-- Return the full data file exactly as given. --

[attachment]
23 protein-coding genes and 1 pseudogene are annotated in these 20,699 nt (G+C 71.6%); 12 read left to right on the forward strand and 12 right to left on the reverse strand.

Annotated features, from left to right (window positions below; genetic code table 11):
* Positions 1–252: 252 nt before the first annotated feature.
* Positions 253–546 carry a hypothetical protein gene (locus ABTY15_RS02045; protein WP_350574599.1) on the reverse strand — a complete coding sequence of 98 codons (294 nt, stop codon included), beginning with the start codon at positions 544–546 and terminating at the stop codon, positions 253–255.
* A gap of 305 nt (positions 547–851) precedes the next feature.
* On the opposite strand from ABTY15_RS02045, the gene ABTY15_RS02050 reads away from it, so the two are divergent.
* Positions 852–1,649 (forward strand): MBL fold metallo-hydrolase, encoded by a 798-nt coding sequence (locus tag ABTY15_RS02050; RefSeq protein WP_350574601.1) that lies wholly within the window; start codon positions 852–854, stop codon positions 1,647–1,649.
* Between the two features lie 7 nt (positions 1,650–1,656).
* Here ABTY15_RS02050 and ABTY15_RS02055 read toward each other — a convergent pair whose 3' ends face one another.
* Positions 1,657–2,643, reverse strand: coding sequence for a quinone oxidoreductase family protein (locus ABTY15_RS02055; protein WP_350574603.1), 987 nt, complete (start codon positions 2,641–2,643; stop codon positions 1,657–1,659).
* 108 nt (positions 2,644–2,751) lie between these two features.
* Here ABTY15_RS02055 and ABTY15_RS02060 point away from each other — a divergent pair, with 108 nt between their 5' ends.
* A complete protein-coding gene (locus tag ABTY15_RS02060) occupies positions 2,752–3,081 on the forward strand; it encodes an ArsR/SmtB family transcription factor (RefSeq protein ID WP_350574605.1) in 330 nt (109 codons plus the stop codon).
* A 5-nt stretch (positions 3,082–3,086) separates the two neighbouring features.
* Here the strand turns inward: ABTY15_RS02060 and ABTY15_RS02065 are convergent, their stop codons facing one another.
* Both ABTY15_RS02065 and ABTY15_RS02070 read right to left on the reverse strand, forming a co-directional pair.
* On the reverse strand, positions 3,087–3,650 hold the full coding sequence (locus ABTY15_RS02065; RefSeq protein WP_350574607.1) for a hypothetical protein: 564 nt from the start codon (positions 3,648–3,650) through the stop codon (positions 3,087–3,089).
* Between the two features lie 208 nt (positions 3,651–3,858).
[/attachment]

23 protein-coding genes and 1 pseudogene are annotated in these 20,699 nt (G+C 71.6%); 12 read left to right on the forward strand and 12 right to left on the reverse strand.

Annotated features, from left to right (window positions below; genetic code table 11):
* Positions 1–252: 252 nt before the first annotated feature.
* Positions 253–546 carry a hypothetical protein gene (locus ABTY15_RS02045; protein WP_350574599.1) on the reverse strand — a complete coding sequence of 98 codons (294 nt, stop codon included), beginning with the start codon at positions 544–546 and terminating at the stop codon, positions 253–255.
* A gap of 305 nt (positions 547–851) precedes the next feature.
* On the opposite strand from ABTY15_RS02045, the gene ABTY15_RS02050 reads away from it, so the two are divergent.
* Positions 852–1,649 (forward strand): MBL fold metallo-hydrolase, encoded by a 798-nt coding sequence (locus tag ABTY15_RS02050; RefSeq protein WP_350574601.1) that lies wholly within the window; start codon positions 852–854, stop codon positions 1,647–1,649.
* Between the two features lie 7 nt (positions 1,650–1,656).
* Here ABTY15_RS02050 and ABTY15_RS02055 read toward each other — a convergent pair whose 3' ends face one another.
* Positions 1,657–2,643, reverse strand: coding sequence for a quinone oxidoreductase family protein (locus ABTY15_RS02055; protein WP_350574603.1), 987 nt, complete (start codon positions 2,641–2,643; stop codon positions 1,657–1,659).
* 108 nt (positions 2,644–2,751) lie between these two features.
* Here ABTY15_RS02055 and ABTY15_RS02060 point away from each other — a divergent pair, with 108 nt between their 5' ends.
* A complete protein-coding gene (locus tag ABTY15_RS02060) occupies positions 2,752–3,081 on the forward strand; it encodes an ArsR/SmtB family transcription factor (RefSeq protein ID WP_350574605.1) in 330 nt (109 codons plus the stop codon).
* A 5-nt stretch (positions 3,082–3,086) separates the two neighbouring features.
* Here the strand turns inward: ABTY15_RS02060 and ABTY15_RS02065 are convergent, their stop codons facing one another.
* Both ABTY15_RS02065 and ABTY15_RS02070 read right to left on the reverse strand, forming a co-directional pair.
* On the reverse strand, positions 3,087–3,650 hold the full coding sequence (locus ABTY15_RS02065; RefSeq protein WP_350574607.1) for a hypothetical protein: 564 nt from the start codon (positions 3,648–3,650) through the stop codon (positions 3,087–3,089).
* Between the two features lie 208 nt (positions 3,651–3,858).